The U.S. government is challenging China over its dominant position in Asia’s major maritime sovereignty dispute, but those moves, after months of silence, are seen as aimed at reassuring nervous Southeast Asian countries rather than as a major anti-Beijing pivot.

President Donald Trump has shelved the South China Sea issue for most of his nearly half-year term as he tries to get along with Beijing, especially seeking Chinese help in throttling missile and nuclear weapons development in North Korea.

But on May 24, the U.S. Navy passed a destroyer near a Chinese-held artificial islet in the contested sea’s Spratly chain. Then on Saturday, Defense Secretary Jim Mattis told an annual Asian security event, the Shangri-la Dialogue, that China’s construction of artificial islands for military deployments hurts regional stability.

“U.S. partners have been looking forward to (Shangri-la) for months as a chance for Mattis to assure everyone that Asia policy isn’t as adrift as it seems, including on the South China Sea,” said Gregory Poling, director of the Asia Maritime Transparency Initiative of American think tank Center for Strategic and International Studies.

“The most optimistic reading now is that the speech and things like the (destroyer’s passage) show that Mattis and the Pentagon ‘get it,’ and therefore the security side of U.S. engagement in Asia, including in the South China Sea, will be relatively stable,” he said.

China has led landfill and militarization work in the 3.5-million-square-kilometer tropical sea over the past decade to enforce a widely disputed claim over about 95 percent of it. The Chinese claim overlaps those of less militarily equipped Brunei, Malaysia, Taiwan, Vietnam and the Philippines.

Under former President Barack Obama, the U.S. military passed vessels through the sea more often, Beijing’s anger notwithstanding. Obama also helped Vietnam and the Philippines boost military capabilities.

Washington does not have a claim but wants the sea – rich in fisheries, shipping lanes and fossil fuel deposits — to stay open for non-Chinese use and navigation.

The Southeast Asian claimants had wondered whether Trump would risk a break in China’s help on North Korea to challenge its maritime expansion, said Oh Ei Sun, international studies instructor at Singapore Nanyang University. He called the Trump government’s approach to the South China Sea to date “case-by-case” and “spontaneous.”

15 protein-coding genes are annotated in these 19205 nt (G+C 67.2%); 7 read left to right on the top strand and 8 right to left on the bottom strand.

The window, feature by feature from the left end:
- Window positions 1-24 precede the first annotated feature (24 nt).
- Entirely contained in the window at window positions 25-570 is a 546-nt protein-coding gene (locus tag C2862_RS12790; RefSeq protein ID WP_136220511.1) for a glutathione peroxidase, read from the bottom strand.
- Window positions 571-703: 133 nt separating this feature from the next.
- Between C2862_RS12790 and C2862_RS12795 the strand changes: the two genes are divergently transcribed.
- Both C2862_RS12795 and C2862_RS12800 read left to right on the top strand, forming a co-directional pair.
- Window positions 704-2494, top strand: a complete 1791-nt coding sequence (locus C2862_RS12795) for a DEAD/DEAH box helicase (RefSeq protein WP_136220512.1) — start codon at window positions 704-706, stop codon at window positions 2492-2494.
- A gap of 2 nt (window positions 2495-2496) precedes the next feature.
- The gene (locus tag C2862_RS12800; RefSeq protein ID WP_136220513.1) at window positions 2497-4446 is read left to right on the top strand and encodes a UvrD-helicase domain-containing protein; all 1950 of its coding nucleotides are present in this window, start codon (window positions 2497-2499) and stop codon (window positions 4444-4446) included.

“A lot of countries in the region, we are eagerly awaiting such a pronouncement of a more prominent U.S. policy here, but so far I don’t think we have seen it yet,” Oh said. “I think both the frequency as well as the intensity of so-called freedom of navigation operations on the South China Sea nowadays they are perhaps in no way as frequent or as intense as during the Obama Administration.”

Without a U.S. show of force against China, the world’s third most militarily powerful nation, countries in Southeast Asia are expected to tilt their foreign policies toward Beijing rather than Washington. China is keen to talk and offer aid in exchange for avoiding harsh protests against China’s maritime military expansion, analysts say.

China offered the Philippines $24 billion in aid and investment last year. It has also pumped Vietnam’s economy with tourists while discussing maritime cooperation.

Also upping the pressure on China, U.S. Secretary of State Rex Tillerson told ministers from the Association of Southeast Asian Nations last month that militarization and island building in the sea must stop while sovereignty disputes are being hashed out, according to news reports from Washington.

Still, the U.S. government must be “walking and chewing gum at the same time” to sustain cooperation with Beijing on North Korea, said Carl Thayer, Southeast Asia-specialized emeritus professor of politics at The University of New South Wales in Australia.

“At some point this year hopefully, a national security strategy will reemerge, from which will flow a maritime national security strategy that will then fill in the details,” Thayer said. “Maybe these comments by Mattis and Tillerson are an indication of the kinds of elements that would be in a national security strategy.”

“What has to be judged is how strongly China is going to react,” he added.

As North Korea’s chief ally, China said via Communist Party-run media it would increase sanctions that could cut the amount of petroleum exported to North Korea, which relies on China for about 90 percent of its petroleum imports. Beijing has also indicated it would restrict imports of North Korean coal.

China protested the U.S. destroyer’s navigation in the Spratly Islands by seeking an explanation for the move, which it said “trespassed” into its waters. Its reaction overall to the Trump Administration’s South China Sea position is milder than the same under Obama, analysts say.

Trump knows he can raise the pressure as needed to get other concessions from China, said Kwei-bo, associate diplomacy professor at National Chengchi University in Taipei.

“The South China Sea is definitely one of Trump’s bargaining chips,” Huang said. “It will be bound up with Sino-U.S. trade and economic relations.”

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